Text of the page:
That’s crazy. So in a perverse way, was Tom an entertaining character to write, because you could play with manipulation and see how bad someone could be?
Yeah, definitely. It was quite fun to write, and it was also an attempt to try to solve the thing I just referred to — not understanding what their moral sense is. I guess writing Tom was some attempt to explain it to myself, because the things these people do sometimes are so evil that it’s so easy and natural to see them as evil people, but obviously those journalists didn’t get into it saying, ‘Can’t wait to do a load of evil stuff.’ So I wanted to think about that a little bit, how he entered into that dynamic.
The character that stuck with me the most is probably Richie, who suffers from alcoholism but gets better enough to start a new job at an Italian restaurant, where he makes friends and does good work. This all comes crashing town, though, as one night at a party, he’s so desperate to keep a camaraderie going that at 4 AM, he breaks into the restaurant to steal wine and make a mess, and infuriates the entire staff. His loneliness and need for everything to remain perfect and happy and good, to the point where he loses his career, was so intense. What was it like to write this character that’s so flawed, but ultimately, people have sympathy for?
I find it really moving and upsetting to write him, because it’s this funny dynamic. Obviously I’m the one bringing him to his lowest point, but I’m the one going, ‘Don’t do that!’ I want to take care of him but I’m not doing that, because I’m leading him to this dark place, so I found it distressing to write that bit. There’s two things about alcoholism and its depictions — one thing is that you’re kind of not allowed to talk about it in our culture unless you’ve become sober. People don’t really want to hear, it’s too troubling and gross for them to hear about it if you haven’t already come clean. And I understand why that is, it is so uncomfortable, but I think that’s a failing of our society on addiction, that we don’t allow it any air until someone gives you the relief of going, ‘Oh, I’m sober, we can talk about it now.’ But then also, you don’t wake up going, ‘I want to be drinking a bottle of vodka in bed at noon.’ Alcoholism probably starts, with Richie, a good spirit and camaraderie, as you say, and this feeling of connection with other people that he’s struggled to feel otherwise. And it’s fun! It’s weird to say that because it’s so dark afterwards, but obviously drinking is fun and that’s why people become dependent on it. That’s why I wanted to have that scene in the apartment — where he has this bond reviving with the men he went to school with. I wanted to elaborate on why someone could be so self-destructive and show some kind of reasoning behind it, which is that it’s an actual source of joy and communion for him as well.
John’s story about his first wife, Louise, was so interesting and unexpected. He was a timid man, unfazed by his wife’s cheating, when suddenly he started to get phone calls. The first simply says, “Everybody fucks your wife,” hangs up, and the rest follow the same line of information. But when John confronts Louise about it, she denies it until she leaves him for England. How do you think this shapes him, and why did you want to put this character in this situation?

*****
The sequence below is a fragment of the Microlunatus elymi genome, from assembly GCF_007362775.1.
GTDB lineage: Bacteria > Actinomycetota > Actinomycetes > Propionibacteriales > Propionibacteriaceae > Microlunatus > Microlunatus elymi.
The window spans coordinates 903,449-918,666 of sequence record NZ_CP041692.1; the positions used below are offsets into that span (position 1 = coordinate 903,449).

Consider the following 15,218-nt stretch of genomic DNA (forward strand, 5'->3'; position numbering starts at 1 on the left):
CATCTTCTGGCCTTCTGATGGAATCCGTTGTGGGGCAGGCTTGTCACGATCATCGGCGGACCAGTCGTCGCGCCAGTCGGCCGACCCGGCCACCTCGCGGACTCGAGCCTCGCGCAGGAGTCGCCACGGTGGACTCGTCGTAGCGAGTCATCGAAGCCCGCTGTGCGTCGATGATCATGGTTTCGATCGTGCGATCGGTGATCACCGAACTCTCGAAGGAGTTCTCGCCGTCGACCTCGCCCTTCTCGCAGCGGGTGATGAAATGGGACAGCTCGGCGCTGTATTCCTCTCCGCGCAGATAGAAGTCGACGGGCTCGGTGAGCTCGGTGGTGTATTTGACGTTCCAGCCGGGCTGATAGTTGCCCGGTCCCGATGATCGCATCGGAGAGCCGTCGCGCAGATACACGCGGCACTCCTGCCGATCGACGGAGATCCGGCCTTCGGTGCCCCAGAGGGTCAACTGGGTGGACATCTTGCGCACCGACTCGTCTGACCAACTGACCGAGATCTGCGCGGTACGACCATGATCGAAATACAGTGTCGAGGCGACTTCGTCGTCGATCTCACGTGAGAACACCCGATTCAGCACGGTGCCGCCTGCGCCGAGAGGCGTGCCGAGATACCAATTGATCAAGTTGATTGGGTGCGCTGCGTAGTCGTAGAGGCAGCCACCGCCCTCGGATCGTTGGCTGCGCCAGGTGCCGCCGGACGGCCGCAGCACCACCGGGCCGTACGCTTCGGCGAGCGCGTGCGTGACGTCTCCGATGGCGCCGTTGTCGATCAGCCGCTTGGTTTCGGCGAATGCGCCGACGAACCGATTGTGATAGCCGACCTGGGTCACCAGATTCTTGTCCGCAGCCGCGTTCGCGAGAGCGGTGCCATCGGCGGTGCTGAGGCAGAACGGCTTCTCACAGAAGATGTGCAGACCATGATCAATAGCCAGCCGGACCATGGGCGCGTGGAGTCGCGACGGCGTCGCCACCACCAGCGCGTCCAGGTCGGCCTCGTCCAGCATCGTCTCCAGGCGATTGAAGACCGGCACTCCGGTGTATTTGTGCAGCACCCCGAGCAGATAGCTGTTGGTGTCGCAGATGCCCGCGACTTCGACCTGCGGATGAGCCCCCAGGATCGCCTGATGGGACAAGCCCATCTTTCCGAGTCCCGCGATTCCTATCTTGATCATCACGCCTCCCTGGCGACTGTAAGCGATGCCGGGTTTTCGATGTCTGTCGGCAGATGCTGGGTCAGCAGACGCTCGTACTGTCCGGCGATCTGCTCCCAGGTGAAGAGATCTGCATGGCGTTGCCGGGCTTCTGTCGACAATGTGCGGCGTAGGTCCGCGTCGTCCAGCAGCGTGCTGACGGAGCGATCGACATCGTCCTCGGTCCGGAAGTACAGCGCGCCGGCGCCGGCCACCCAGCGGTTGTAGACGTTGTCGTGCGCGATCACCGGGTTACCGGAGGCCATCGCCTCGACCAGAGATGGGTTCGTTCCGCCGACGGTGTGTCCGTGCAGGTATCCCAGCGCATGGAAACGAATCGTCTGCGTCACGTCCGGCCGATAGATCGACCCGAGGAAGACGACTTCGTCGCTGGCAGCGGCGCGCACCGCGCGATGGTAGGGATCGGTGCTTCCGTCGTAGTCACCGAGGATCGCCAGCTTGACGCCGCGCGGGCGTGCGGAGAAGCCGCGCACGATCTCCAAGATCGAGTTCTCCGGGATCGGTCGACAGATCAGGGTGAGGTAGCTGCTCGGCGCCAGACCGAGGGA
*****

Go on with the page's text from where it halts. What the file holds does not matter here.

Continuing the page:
I’m interested in general about people who are sort of shamelessly, this is a gross word, but incontinent about their sexuality, and totally abandoned with it. And how completely insane and alien that would have appeared to a man in the 90s. There was something about that sort of shameless and profligate sexuality that would have been incomprehensible to somebody of John’s status in Ireland, and the humiliation of it. Because it’s so incomprehensible, it seems like there’s some misfortunes you can suffer that are considered sympathetic by society at large, even if they’re sad, they’re not necessarily socially isolating. Whereas what John experiences cements him into this really angry, alone person because he can’t commiserate with other people because it’s so weird and shameful.
The ending is really powerful. In the future, Lucy starts to have dreams about her past trauma, and Carmel sees Derek, Lucy’s father, but chooses not to dwell on the past. She even shows pictures of Rose to Lucy, and reflects that they actually were a pretty happy family. Do you think that the two of them can recover from what they went to, and that the ending suggests a trajectory towards freedom and happiness for the two?
Yeah, I don’t think I have a strong sense whether they succeed but I think the fact of their trying is as much redemption as you can give them at that point. You don’t want to be, ‘And then they were fine and they were best friends and they talked every day’ or whatever. But I feel like the attempt is the moving part for me, and I find it very moving whenever anyone tries to break out of long-solidified habits or boundaries with other people that appear to be unbreakable. Because it is obviously so difficult in a family dynamic. Even people who are totally fine and have these close, happy families, you have these roles that have calcified over the years and are really hard to reimagine. I find the ending moving because of the attempt, not because it will work. I didn’t leave with a sense of it working, but I do think the happy ending, such as it is, is about the attempt.
Finally, what’s next? Are you working on another novel or any other writing projects?
I’ve got an idea of a third novel that I’m playing around with a bit at the moment, but I’m also thinking about a nonfiction book. I’m trying to figure out over the next few months which to prioritize and what order they might come in. But by the end of this year I will have gotten stuck into one or the other or possibly both of those.